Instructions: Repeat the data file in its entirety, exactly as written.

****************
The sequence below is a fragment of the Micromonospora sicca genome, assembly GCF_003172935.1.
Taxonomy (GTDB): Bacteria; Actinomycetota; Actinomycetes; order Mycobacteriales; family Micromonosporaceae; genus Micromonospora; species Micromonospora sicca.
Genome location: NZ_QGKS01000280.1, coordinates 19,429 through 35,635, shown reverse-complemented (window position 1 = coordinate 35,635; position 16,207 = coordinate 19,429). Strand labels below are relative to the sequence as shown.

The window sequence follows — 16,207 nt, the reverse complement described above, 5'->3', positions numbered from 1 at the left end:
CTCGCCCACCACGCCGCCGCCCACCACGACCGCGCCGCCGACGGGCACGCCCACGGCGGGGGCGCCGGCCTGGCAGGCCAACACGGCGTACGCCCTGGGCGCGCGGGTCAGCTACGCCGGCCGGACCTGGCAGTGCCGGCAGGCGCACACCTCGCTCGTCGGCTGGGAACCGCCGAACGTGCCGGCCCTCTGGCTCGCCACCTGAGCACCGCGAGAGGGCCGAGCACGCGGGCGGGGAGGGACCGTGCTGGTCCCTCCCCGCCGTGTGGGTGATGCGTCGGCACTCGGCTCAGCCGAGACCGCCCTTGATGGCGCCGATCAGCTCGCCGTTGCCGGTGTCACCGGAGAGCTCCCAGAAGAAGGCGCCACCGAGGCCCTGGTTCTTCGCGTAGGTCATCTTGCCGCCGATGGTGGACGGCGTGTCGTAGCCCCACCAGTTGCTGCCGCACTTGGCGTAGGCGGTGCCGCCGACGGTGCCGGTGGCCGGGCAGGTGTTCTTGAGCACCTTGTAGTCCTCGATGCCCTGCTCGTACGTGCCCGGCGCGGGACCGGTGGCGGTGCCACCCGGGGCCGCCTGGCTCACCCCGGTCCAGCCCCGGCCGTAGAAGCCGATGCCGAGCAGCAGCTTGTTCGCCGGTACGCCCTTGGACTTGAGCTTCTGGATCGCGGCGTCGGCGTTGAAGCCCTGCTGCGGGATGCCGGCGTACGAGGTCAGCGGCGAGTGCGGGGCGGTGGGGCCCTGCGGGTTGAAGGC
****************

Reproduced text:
The sequence below is a fragment of the Micromonospora sicca genome, assembly GCF_003172935.1.
Taxonomy (GTDB): Bacteria; Actinomycetota; Actinomycetes; order Mycobacteriales; family Micromonosporaceae; genus Micromonospora; species Micromonospora sicca.
Genome location: NZ_QGKS01000280.1, coordinates 19,429 through 35,635, shown reverse-complemented (window position 1 = coordinate 35,635; position 16,207 = coordinate 19,429). Strand labels below are relative to the sequence as shown.

The window sequence follows — 16,207 nt, the reverse complement described above, 5'->3', positions numbered from 1 at the left end:
CTCGCCCACCACGCCGCCGCCCACCACGACCGCGCCGCCGACGGGCACGCCCACGGCGGGGGCGCCGGCCTGGCAGGCCAACACGGCGTACGCCCTGGGCGCGCGGGTCAGCTACGCCGGCCGGACCTGGCAGTGCCGGCAGGCGCACACCTCGCTCGTCGGCTGGGAACCGCCGAACGTGCCGGCCCTCTGGCTCGCCACCTGAGCACCGCGAGAGGGCCGAGCACGCGGGCGGGGAGGGACCGTGCTGGTCCCTCCCCGCCGTGTGGGTGATGCGTCGGCACTCGGCTCAGCCGAGACCGCCCTTGATGGCGCCGATCAGCTCGCCGTTGCCGGTGTCACCGGAGAGCTCCCAGAAGAAGGCGCCACCGAGGCCCTGGTTCTTCGCGTAGGTCATCTTGCCGCCGATGGTGGACGGCGTGTCGTAGCCCCACCAGTTGCTGCCGCACTTGGCGTAGGCGGTGCCGCCGACGGTGCCGGTGGCCGGGCAGGTGTTCTTGAGCACCTTGTAGTCCTCGATGCCCTGCTCGTACGTGCCCGGCGCGGGACCGGTGGCGGTGCCACCCGGGGCCGCCTGGCTCACCCCGGTCCAGCCCCGGCCGTAGAAGCCGATGCCGAGCAGCAGCTTGTTCGCCGGTACGCCCTTGGACTTGAGCTTCTGGATCGCGGCGTCGGCGTTGAAGCCCTGCTGCGGGATGCCGGCGTACGAGGTCAGCGGCGAGTGCGGGGCGGTGGGGCCCTGCGGGTTGAAGGC